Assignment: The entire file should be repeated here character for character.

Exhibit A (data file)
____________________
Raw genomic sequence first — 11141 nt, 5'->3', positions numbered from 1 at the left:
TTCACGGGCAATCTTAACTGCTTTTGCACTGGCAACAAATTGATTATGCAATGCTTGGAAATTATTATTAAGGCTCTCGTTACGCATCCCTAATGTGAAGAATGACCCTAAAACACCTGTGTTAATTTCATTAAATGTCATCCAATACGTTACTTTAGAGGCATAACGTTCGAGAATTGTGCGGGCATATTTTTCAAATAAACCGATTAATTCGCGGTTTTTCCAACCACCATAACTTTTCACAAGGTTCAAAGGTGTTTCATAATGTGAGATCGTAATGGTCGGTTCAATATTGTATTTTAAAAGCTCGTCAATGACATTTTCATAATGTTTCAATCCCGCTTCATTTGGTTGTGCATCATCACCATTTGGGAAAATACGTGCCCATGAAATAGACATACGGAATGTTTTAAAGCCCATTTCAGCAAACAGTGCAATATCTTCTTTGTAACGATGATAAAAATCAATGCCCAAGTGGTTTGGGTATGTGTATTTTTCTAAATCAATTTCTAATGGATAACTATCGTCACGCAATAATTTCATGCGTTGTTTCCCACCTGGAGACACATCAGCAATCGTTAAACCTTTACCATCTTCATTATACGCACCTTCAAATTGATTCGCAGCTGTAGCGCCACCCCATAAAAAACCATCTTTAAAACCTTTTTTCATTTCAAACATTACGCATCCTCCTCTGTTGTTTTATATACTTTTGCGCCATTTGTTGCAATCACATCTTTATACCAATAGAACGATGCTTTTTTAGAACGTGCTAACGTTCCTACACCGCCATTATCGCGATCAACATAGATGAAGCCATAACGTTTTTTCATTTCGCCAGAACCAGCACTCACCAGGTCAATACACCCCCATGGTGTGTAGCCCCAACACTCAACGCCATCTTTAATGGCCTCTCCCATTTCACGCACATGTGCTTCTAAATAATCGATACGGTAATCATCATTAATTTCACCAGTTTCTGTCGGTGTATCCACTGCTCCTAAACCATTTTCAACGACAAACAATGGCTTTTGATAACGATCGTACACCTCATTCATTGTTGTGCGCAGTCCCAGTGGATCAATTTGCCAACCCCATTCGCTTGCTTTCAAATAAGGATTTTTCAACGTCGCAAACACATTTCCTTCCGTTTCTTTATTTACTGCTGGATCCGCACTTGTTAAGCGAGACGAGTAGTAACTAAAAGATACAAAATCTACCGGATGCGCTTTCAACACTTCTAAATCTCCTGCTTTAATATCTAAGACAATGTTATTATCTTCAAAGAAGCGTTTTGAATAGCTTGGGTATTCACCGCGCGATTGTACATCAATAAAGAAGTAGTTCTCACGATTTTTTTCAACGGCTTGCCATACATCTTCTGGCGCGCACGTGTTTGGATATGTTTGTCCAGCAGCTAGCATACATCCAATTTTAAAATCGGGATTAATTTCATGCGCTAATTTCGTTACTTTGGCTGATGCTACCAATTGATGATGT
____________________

Raw genomic sequence first — 11141 nt, 5'->3', positions numbered from 1 at the left:
TTCACGGGCAATCTTAACTGCTTTTGCACTGGCAACAAATTGATTATGCAATGCTTGGAAATTATTATTAAGGCTCTCGTTACGCATCCCTAATGTGAAGAATGACCCTAAAACACCTGTGTTAATTTCATTAAATGTCATCCAATACGTTACTTTAGAGGCATAACGTTCGAGAATTGTGCGGGCATATTTTTCAAATAAACCGATTAATTCGCGGTTTTTCCAACCACCATAACTTTTCACAAGGTTCAAAGGTGTTTCATAATGTGAGATCGTAATGGTCGGTTCAATATTGTATTTTAAAAGCTCGTCAATGACATTTTCATAATGTTTCAATCCCGCTTCATTTGGTTGTGCATCATCACCATTTGGGAAAATACGTGCCCATGAAATAGACATACGGAATGTTTTAAAGCCCATTTCAGCAAACAGTGCAATATCTTCTTTGTAACGATGATAAAAATCAATGCCCAAGTGGTTTGGGTATGTGTATTTTTCTAAATCAATTTCTAATGGATAACTATCGTCACGCAATAATTTCATGCGTTGTTTCCCACCTGGAGACACATCAGCAATCGTTAAACCTTTACCATCTTCATTATACGCACCTTCAAATTGATTCGCAGCTGTAGCGCCACCCCATAAAAAACCATCTTTAAAACCTTTTTTCATTTCAAACATTACGCATCCTCCTCTGTTGTTTTATATACTTTTGCGCCATTTGTTGCAATCACATCTTTATACCAATAGAACGATGCTTTTTTAGAACGTGCTAACGTTCCTACACCGCCATTATCGCGATCAACATAGATGAAGCCATAACGTTTTTTCATTTCGCCAGAACCAGCACTCACCAGGTCAATACACCCCCATGGTGTGTAGCCCCAACACTCAACGCCATCTTTAATGGCCTCTCCCATTTCACGCACATGTGCTTCTAAATAATCGATACGGTAATCATCATTAATTTCACCAGTTTCTGTCGGTGTATCCACTGCTCCTAAACCATTTTCAACGACAAACAATGGCTTTTGATAACGATCGTACACCTCATTCATTGTTGTGCGCAGTCCCAGTGGATCAATTTGCCAACCCCATTCGCTTGCTTTCAAATAAGGATTTTTCAACGTCGCAAACACATTTCCTTCCGTTTCTTTATTTACTGCTGGATCCGCACTTGTTAAGCGAGACGAGTAGTAACTAAAAGATACAAAATCTACCGGATGCGCTTTCAACACTTCTAAATCTCCTGCTTTAATATCTAAGACAATGTTATTATCTTCAAAGAAGCGTTTTGAATAGCTTGGGTATTCACCGCGCGATTGTACATCAATAAAGAAGTAGTTCTCACGATTTTTTTCAACGGCTTGCCATACATCTTCTGGCGCGCACGTGTTTGGATATGTTTGTCCAGCAGCTAGCATACATCCAATTTTAAAATCGGGATTAATTTCATGCGCTAATTTCGTTACTTTGGCTGATGCTACCAATTGATGATGT